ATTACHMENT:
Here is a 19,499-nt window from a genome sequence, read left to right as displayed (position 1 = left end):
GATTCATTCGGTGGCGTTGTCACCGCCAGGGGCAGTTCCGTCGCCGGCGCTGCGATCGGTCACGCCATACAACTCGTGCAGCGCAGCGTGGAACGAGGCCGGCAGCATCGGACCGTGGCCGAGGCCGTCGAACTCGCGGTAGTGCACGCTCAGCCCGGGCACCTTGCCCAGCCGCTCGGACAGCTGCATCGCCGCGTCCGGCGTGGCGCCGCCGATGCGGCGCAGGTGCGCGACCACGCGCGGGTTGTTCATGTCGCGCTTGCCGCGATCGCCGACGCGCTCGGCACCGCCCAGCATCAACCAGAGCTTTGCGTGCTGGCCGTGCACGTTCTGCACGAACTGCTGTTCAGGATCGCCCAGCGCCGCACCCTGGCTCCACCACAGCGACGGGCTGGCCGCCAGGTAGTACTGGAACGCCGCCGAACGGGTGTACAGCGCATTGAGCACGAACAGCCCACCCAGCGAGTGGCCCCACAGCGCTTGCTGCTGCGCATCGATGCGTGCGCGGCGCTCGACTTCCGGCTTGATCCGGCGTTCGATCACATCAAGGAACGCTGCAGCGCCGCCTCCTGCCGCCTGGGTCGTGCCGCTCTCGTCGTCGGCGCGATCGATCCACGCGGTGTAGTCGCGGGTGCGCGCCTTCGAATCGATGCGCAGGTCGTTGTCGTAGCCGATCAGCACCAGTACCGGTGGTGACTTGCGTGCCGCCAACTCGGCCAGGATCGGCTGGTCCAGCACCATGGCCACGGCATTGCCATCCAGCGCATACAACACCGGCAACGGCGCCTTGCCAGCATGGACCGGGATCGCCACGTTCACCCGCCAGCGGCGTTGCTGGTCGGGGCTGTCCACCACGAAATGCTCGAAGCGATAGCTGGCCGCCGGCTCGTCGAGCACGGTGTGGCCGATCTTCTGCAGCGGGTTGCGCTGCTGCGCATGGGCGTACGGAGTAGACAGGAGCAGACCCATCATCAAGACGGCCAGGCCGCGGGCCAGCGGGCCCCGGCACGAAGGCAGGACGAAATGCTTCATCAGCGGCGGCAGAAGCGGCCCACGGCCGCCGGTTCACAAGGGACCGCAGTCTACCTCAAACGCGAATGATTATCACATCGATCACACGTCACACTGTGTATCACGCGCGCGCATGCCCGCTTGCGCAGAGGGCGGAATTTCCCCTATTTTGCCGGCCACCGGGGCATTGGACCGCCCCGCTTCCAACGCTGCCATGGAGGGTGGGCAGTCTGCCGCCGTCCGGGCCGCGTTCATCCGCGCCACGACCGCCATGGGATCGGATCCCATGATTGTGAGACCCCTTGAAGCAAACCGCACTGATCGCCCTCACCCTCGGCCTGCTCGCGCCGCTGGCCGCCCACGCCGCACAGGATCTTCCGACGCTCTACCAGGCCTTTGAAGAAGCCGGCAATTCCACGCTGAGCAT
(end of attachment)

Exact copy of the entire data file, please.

Here is a 19,499-nt window from a genome sequence, read left to right as displayed (position 1 = left end):
GATTCATTCGGTGGCGTTGTCACCGCCAGGGGCAGTTCCGTCGCCGGCGCTGCGATCGGTCACGCCATACAACTCGTGCAGCGCAGCGTGGAACGAGGCCGGCAGCATCGGACCGTGGCCGAGGCCGTCGAACTCGCGGTAGTGCACGCTCAGCCCGGGCACCTTGCCCAGCCGCTCGGACAGCTGCATCGCCGCGTCCGGCGTGGCGCCGCCGATGCGGCGCAGGTGCGCGACCACGCGCGGGTTGTTCATGTCGCGCTTGCCGCGATCGCCGACGCGCTCGGCACCGCCCAGCATCAACCAGAGCTTTGCGTGCTGGCCGTGCACGTTCTGCACGAACTGCTGTTCAGGATCGCCCAGCGCCGCACCCTGGCTCCACCACAGCGACGGGCTGGCCGCCAGGTAGTACTGGAACGCCGCCGAACGGGTGTACAGCGCATTGAGCACGAACAGCCCACCCAGCGAGTGGCCCCACAGCGCTTGCTGCTGCGCATCGATGCGTGCGCGGCGCTCGACTTCCGGCTTGATCCGGCGTTCGATCACATCAAGGAACGCTGCAGCGCCGCCTCCTGCCGCCTGGGTCGTGCCGCTCTCGTCGTCGGCGCGATCGATCCACGCGGTGTAGTCGCGGGTGCGCGCCTTCGAATCGATGCGCAGGTCGTTGTCGTAGCCGATCAGCACCAGTACCGGTGGTGACTTGCGTGCCGCCAACTCGGCCAGGATCGGCTGGTCCAGCACCATGGCCACGGCATTGCCATCCAGCGCATACAACACCGGCAACGGCGCCTTGCCAGCATGGACCGGGATCGCCACGTTCACCCGCCAGCGGCGTTGCTGGTCGGGGCTGTCCACCACGAAATGCTCGAAGCGATAGCTGGCCGCCGGCTCGTCGAGCACGGTGTGGCCGATCTTCTGCAGCGGGTTGCGCTGCTGCGCATGGGCGTACGGAGTAGACAGGAGCAGACCCATCATCAAGACGGCCAGGCCGCGGGCCAGCGGGCCCCGGCACGAAGGCAGGACGAAATGCTTCATCAGCGGCGGCAGAAGCGGCCCACGGCCGCCGGTTCACAAGGGACCGCAGTCTACCTCAAACGCGAATGATTATCACATCGATCACACGTCACACTGTGTATCACGCGCGCGCATGCCCGCTTGCGCAGAGGGCGGAATTTCCCCTATTTTGCCGGCCACCGGGGCATTGGACCGCCCCGCTTCCAACGCTGCCATGGAGGGTGGGCAGTCTGCCGCCGTCCGGGCCGCGTTCATCCGCGCCACGACCGCCATGGGATCGGATCCCATGATTGTGAGACCCCTTGAAGCAAACCGCACTGATCGCCCTCACCCTCGGCCTGCTCGCGCCGCTGGCCGCCCACGCCGCACAGGATCTTCCGACGCTCTACCAGGCCTTTGAAGAAGCCGGCAATTCCACGCTGAGCAT